For diseases with severe consequences, the likely treated/treatable percentage is anticipated to be high, subject to any challenges in identifying appropriate patients. For diseases with less severe or more long-term consequences, only a small percentage of eligible patients may be treated. Using an appropriate modifier is vital for any analysis, as the total eligible population may substantially overestimate the number of patients treated.
There is no simple way to anticipate an appropriate market penetration percentage, unfortunately, as market penetration is influenced by multiple factors that will vary in significance by disease. The PAM analysis includes disease-specific factors that will influence market penetration.
- Age at onset: is the diagnosis in infancy, nearing the end of life, or in between?
- Impact on life expectancy: can an individual live with the disease or is life expectancy greatly shortened?
- Therapeutic options: are there alternative treatments? Are they sufficiently effective?
- Therapeutic costs: will the overall cost of care be lessened by the new treatment?
- Symptoms: how do the symptoms impact the quality of life for the patient? What is the impact on the patient’s family as caregivers, if any?
The product uptake or adoption rate reflects how quickly patients likely to be treated will receive treatment. Market conditions that may impact the speed of uptake include payer coverage decisions, provider availability, local market access, etc. Treatment adoption may also differ for newly diagnosed patients compared to a population pool living with the disease. Diseases with high mortality rates would likely be associated with high adoption. Patients with diseases that have existing therapies may choose a ‘wait and see’ approach to treatment, slowing adoption.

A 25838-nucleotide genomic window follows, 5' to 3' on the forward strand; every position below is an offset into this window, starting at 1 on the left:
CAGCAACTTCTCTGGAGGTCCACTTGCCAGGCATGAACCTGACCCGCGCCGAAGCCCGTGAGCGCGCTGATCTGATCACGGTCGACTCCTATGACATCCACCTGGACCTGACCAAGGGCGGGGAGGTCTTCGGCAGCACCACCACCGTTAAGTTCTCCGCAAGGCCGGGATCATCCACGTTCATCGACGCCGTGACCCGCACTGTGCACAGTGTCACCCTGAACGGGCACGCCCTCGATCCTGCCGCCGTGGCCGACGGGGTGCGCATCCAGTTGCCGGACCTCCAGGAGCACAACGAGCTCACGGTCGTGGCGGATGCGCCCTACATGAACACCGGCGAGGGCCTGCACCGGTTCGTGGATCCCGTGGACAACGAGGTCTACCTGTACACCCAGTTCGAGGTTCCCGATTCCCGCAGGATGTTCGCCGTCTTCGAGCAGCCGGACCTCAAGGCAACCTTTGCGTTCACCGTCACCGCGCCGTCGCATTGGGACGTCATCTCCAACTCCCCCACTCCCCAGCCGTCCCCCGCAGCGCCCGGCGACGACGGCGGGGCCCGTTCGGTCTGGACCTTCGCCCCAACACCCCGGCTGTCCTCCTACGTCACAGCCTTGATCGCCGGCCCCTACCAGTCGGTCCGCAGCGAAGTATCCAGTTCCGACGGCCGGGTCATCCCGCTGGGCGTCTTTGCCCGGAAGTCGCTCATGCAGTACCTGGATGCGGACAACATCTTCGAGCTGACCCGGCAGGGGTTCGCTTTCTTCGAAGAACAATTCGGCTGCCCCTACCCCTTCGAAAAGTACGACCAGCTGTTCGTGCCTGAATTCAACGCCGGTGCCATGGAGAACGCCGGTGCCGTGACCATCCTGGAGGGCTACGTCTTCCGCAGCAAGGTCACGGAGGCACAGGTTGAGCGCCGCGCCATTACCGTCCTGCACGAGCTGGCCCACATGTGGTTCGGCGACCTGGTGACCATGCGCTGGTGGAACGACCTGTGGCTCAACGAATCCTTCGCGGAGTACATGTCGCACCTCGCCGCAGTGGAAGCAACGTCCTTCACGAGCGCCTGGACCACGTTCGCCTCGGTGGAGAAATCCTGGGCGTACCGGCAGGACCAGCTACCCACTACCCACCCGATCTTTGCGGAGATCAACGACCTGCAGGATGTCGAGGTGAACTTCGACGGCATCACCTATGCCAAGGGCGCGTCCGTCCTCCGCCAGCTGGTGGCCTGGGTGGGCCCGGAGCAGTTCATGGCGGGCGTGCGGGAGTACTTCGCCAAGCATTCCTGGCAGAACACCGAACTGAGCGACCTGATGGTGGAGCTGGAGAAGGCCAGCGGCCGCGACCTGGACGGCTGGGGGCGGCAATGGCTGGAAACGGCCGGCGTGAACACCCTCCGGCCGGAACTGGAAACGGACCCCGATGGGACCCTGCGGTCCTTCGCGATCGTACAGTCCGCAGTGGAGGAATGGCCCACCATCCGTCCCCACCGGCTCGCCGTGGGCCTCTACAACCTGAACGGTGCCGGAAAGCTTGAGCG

Broadly, the pipeline analysis assumed that conditions with limited treatment alternatives and more severe or fatal consequences will see greater and faster adoption. FoCUS will continue to explore the influence of disease severity as greater real-world data is produced on patient and physician treatment choices.